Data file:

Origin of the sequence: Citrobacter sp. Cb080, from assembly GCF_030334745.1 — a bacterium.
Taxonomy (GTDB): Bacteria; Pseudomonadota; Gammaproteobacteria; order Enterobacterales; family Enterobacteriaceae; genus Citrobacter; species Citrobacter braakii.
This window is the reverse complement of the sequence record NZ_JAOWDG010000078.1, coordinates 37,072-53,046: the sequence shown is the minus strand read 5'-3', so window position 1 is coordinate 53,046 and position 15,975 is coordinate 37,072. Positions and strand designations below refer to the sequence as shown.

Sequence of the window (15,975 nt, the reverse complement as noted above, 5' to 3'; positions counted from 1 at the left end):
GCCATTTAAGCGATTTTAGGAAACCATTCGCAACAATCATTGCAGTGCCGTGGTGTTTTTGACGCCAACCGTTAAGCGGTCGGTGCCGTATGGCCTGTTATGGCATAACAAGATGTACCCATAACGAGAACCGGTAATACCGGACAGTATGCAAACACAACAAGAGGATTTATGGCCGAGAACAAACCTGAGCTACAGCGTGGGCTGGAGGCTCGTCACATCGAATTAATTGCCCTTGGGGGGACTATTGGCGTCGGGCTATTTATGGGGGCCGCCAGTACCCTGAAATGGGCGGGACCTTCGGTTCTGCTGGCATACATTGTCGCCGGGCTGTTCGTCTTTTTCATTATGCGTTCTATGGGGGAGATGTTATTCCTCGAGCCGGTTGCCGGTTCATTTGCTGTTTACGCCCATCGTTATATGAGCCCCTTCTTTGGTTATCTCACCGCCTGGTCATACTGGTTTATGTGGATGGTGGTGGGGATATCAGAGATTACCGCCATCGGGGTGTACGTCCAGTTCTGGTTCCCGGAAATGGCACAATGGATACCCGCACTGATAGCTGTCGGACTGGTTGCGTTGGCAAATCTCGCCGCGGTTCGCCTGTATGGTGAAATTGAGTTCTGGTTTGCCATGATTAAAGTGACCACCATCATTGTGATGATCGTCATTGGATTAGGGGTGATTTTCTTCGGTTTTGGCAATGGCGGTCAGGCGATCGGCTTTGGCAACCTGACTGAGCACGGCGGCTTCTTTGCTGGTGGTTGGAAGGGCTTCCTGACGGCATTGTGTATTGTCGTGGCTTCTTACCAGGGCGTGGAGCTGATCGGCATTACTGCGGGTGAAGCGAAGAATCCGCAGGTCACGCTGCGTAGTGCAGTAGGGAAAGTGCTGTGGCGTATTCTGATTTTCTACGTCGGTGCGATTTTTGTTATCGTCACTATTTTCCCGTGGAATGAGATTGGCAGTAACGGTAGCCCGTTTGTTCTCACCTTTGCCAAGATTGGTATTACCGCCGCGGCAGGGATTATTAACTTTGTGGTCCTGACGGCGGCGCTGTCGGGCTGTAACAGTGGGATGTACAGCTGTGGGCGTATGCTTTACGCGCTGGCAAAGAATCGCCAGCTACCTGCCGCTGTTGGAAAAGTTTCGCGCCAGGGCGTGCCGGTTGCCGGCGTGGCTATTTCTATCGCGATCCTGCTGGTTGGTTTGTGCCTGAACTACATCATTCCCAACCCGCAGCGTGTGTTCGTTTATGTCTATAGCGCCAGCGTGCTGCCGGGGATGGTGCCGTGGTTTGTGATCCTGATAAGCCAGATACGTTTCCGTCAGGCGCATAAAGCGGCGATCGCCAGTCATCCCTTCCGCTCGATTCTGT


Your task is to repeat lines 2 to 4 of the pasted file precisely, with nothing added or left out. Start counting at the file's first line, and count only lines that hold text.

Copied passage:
Taxonomy (GTDB): Bacteria; Pseudomonadota; Gammaproteobacteria; order Enterobacterales; family Enterobacteriaceae; genus Citrobacter; species Citrobacter braakii.
This window is the reverse complement of the sequence record NZ_JAOWDG010000078.1, coordinates 37,072-53,046: the sequence shown is the minus strand read 5'-3', so window position 1 is coordinate 53,046 and position 15,975 is coordinate 37,072. Positions and strand designations below refer to the sequence as shown.

Sequence of the window (15,975 nt, the reverse complement as noted above, 5' to 3'; positions counted from 1 at the left end):